When a new exhibition on Queen Margrethe’s gowns and hats opened several weeks ago in Aarhus, there was a collective sigh of disappointment from many readers who are unable to attend. Inger Stokkink is a Dutch freelance journalist living in Denmark. She divides her attention between politics, sailing and royalty – and hats. She recently took in the exhibition and generously shares her reflections with us in two parts, today and tomorrow. I’m thrilled to feature Inger here at Royal Hats. 

Royal Hats of Queen Margrethe of Denmark

by Inger Stokkink

Forty-two hats, no less. The recently opened exhibition of Queen Margrethe’s gowns at Den Gamle By Museum in the Danish city of Aarhus follows an international trend where museums and royal families co-operate to share highlights of royal wardrobes with the greater public. But this exhibition is special because it comprises a sub-exhibition of royal hats.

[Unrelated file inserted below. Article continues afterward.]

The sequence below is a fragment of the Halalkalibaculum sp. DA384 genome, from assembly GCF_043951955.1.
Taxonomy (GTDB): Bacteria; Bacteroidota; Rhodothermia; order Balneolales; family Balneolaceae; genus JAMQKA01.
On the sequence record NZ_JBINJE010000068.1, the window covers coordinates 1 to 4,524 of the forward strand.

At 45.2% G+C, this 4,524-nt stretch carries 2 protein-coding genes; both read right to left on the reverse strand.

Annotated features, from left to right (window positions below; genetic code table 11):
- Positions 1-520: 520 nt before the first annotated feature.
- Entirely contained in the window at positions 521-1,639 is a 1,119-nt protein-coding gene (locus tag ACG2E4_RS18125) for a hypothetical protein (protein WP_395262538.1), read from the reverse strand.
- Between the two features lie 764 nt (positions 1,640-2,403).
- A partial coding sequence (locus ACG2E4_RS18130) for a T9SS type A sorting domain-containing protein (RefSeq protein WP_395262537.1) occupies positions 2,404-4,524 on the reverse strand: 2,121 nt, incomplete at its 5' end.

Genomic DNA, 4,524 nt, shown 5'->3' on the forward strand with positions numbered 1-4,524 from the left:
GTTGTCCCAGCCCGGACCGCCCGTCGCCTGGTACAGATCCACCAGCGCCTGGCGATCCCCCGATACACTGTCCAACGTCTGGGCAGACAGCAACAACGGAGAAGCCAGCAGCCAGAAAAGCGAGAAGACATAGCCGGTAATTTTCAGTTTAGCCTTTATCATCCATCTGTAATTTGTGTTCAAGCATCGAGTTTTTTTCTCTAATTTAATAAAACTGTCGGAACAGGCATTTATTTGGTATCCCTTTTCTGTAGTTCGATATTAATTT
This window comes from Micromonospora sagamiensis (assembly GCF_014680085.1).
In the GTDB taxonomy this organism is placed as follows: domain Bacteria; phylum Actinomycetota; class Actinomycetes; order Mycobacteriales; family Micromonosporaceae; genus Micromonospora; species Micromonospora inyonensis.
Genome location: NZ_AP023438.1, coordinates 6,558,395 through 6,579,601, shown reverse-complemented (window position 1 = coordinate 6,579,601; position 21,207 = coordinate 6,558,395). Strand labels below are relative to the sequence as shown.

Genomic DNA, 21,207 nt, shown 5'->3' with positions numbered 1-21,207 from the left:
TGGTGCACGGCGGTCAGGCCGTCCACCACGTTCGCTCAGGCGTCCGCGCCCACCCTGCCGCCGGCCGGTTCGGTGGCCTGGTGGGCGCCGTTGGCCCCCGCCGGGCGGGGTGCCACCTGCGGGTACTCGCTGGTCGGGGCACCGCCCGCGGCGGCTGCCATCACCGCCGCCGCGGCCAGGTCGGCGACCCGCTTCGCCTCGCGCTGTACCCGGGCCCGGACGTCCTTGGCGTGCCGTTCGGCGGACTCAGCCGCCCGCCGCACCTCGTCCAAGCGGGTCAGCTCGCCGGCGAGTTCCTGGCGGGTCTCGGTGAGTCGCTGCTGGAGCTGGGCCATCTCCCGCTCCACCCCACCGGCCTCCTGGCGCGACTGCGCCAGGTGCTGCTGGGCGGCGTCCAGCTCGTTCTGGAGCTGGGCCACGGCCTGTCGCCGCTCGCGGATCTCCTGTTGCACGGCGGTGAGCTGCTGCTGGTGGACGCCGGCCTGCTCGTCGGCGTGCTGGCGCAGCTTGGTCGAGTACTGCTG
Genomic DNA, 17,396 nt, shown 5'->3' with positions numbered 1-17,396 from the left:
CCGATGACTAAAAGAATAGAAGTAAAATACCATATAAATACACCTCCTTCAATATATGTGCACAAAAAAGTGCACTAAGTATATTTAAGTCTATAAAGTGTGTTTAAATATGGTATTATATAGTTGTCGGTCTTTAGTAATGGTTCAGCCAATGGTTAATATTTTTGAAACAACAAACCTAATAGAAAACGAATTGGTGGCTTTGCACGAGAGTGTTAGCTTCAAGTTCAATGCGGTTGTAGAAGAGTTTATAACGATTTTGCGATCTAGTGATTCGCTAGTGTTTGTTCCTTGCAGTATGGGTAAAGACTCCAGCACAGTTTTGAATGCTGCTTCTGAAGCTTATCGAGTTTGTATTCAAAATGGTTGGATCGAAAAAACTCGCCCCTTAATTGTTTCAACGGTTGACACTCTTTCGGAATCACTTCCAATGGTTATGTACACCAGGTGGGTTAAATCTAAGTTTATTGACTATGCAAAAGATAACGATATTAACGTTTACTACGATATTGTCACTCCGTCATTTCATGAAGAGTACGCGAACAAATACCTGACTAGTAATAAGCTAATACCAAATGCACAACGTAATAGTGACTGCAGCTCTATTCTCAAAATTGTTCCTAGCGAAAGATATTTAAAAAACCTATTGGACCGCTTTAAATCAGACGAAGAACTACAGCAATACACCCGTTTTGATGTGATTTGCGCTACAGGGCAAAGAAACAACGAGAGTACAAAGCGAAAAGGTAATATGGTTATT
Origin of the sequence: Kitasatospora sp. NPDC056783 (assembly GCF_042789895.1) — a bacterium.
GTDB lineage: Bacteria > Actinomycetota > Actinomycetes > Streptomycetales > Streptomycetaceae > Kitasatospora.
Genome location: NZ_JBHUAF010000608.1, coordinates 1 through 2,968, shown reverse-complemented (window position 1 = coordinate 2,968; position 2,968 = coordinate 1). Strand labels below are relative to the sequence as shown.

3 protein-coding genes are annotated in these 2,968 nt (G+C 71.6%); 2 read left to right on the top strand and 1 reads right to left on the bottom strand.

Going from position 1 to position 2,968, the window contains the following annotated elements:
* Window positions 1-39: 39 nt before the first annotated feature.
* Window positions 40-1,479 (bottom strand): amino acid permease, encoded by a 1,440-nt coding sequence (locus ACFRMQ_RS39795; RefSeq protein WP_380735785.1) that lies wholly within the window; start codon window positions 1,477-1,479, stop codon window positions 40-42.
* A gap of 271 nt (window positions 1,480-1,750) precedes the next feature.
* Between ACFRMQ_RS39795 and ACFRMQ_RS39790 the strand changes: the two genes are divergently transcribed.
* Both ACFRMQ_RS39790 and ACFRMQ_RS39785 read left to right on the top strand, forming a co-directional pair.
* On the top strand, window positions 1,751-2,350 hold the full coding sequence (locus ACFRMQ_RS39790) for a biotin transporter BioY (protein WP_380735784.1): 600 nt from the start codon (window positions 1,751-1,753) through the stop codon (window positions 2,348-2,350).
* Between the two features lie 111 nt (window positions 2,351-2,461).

March 27, 2017 | Photo by Miguel Mielgo

Queen Margrethe opening the fashion exhibition on March 27

March 27, 2017 | Photo by Inger Stokkink

When curator Tove Engelhardt Mathiassen prepared the exhibition with the Danish court, she received the offer to include forty-two hats the Queen acquired in the sixties and seventies – an offer Tove immediately accepted.

March 27, 2017 | Photo by Miguel Mielgo

Most of the hats come from Vagn Hattesalon, a well-known and well-reputed hat shop in Copenhagen, active from 1910 til 1980. See here for a range of Vagn designs from the fifties and sixties.